24th March 2019
Last time I went to Stonehenge you could still walk right up to the stones, so it must have been in the 1970s. I vaguely remember the old visitor centre and car park. Of course back then the A344 still passed to the north of the monument, since then it has been closed and partly obliterated, the remaining part being used for shuttle buses to ferry the less able bodied or the lazy from the new visitor centre to the stones.
The new visitor centre contains an exhibition about the site, a ticket office, toilets, and of course a gift shop and cafeteria.
Entry is by timed ticket. I got in for "free" as an English Heritage member as do National Trust members but you do need to download a timed ticket and present this at the ticket office where an entry ticket will be issued. I was a bit early but was told not to take any notice of the time on the ticket and just go in anyway via the exhibition where my ticket was examined and ticked with a marker pen. The exhibition would be worth spending some time studying if you weren't at all familiar with Stonehenge. I gave it a brief tour and then headed outside, past the replica neolithic houses, and walked up the former A344 to the monument.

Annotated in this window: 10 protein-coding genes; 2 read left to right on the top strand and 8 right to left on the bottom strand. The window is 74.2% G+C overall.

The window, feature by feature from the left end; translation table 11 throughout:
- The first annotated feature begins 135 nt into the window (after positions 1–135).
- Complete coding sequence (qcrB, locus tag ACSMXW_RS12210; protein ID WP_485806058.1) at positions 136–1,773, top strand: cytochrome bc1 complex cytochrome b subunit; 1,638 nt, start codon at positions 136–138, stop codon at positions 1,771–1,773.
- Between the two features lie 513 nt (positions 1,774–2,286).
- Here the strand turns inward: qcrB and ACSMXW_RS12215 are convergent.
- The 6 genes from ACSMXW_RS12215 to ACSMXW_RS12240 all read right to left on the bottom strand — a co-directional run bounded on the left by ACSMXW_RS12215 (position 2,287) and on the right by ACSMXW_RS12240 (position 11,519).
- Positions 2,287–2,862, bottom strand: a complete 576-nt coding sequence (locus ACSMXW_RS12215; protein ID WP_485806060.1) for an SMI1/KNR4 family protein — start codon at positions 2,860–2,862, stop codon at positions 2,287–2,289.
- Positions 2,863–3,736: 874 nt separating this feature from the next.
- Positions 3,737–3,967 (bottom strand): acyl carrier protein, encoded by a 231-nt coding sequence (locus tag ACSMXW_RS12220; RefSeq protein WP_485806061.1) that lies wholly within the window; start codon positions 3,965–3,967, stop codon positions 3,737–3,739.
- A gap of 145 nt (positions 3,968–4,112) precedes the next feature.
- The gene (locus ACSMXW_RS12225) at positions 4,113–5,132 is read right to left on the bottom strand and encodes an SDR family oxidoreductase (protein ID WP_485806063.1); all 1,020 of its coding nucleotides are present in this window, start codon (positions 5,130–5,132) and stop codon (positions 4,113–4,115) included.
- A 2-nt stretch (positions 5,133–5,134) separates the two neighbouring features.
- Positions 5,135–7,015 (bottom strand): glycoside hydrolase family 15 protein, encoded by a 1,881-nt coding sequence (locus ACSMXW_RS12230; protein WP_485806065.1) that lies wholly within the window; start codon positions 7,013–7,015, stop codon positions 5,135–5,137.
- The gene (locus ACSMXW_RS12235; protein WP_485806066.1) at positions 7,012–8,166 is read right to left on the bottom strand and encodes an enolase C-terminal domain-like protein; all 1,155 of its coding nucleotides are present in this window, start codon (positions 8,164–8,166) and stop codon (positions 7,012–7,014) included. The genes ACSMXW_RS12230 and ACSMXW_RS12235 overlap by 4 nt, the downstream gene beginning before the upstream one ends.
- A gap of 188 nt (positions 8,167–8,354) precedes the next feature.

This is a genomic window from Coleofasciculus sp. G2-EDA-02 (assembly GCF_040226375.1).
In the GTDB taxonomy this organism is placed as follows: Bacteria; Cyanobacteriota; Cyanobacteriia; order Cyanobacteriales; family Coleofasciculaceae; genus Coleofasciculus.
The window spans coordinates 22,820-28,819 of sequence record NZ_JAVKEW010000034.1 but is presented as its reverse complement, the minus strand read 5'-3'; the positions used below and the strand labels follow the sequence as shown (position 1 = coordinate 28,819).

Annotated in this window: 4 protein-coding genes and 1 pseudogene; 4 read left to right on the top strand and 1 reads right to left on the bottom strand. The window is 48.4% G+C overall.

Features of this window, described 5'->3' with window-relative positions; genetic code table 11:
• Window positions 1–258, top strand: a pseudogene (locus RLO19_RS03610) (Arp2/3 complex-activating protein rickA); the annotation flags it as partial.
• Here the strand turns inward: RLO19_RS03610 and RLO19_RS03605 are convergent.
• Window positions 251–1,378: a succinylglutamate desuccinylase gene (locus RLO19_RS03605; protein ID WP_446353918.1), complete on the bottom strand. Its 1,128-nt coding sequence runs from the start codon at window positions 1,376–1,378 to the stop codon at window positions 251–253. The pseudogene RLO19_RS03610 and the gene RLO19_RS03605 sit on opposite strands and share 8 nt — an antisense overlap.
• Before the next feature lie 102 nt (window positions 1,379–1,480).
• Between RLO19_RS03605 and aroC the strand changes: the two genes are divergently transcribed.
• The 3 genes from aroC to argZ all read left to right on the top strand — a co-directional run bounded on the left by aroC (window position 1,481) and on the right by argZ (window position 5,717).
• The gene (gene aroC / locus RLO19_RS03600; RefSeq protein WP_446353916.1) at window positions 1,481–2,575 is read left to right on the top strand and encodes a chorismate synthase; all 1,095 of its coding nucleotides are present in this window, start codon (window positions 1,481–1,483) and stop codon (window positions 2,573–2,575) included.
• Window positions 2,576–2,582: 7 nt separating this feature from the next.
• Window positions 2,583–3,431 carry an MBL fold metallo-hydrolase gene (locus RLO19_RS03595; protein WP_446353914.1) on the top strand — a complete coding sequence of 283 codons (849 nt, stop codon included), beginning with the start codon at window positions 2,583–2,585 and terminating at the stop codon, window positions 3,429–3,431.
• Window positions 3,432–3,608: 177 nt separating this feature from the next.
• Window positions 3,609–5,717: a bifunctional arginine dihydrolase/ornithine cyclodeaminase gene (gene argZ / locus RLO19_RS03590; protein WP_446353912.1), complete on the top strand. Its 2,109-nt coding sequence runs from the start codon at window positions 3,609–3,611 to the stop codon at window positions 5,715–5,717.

On arrival at the end of the access road where the shuttle buses stop my ticket was checked again and I was allowed to join the crowds around the stones. The majority of whom seemed to be busloads of European teenagers, presumably on school trips. Along with them were the obligatory Oriental tourists and the occasional New Age pagan type. What they all had in common was an obsession with taking selfies.
There are plenty of theories and many of them have evidence to support them. I don't propose to go not them here though.
One thing is certain though, they had bugger all to do with the Druids. Not the original ones anyway. There were one or two modern ones amongst the crowds though.
The closest point that the fenced path gets is to the back of the monument where many of the stones are missing, affording a better view into the interior.
It's here that the press of selfie takers is thickest. In fact some visitors don't seem to bother looking any further. Stonehenge ✅
Walking back to the visitor centre I went the quiet way, up across the chalk to the Cursus Barrows and then behind the wooded area of the Fargo Plantation.
That A303 of course may not be there in future if the plans go ahead to put it in a tunnel, depriving passing travellers of a free view of the stones. It might or might not also end the long traffic jams at busy times although more likely will just move them elsewhere.
So did I enjoy my second visit to Stonehenge? Yes, up to a point. Over the last couple of years I have driven past it many times on the way to work somewhere or other so it made a change to turn off at the Winterbourne Stoke roundabout instead. Would I have visited if I'd had to stump up the £20 rather than got in "free" as a member?
Probably not if I'm honest. As with many of our heritage sites there's a certain amount of "disneyfication" that puts me off.
Anyway, Flickr Album of photographs of the stones and surroundings here.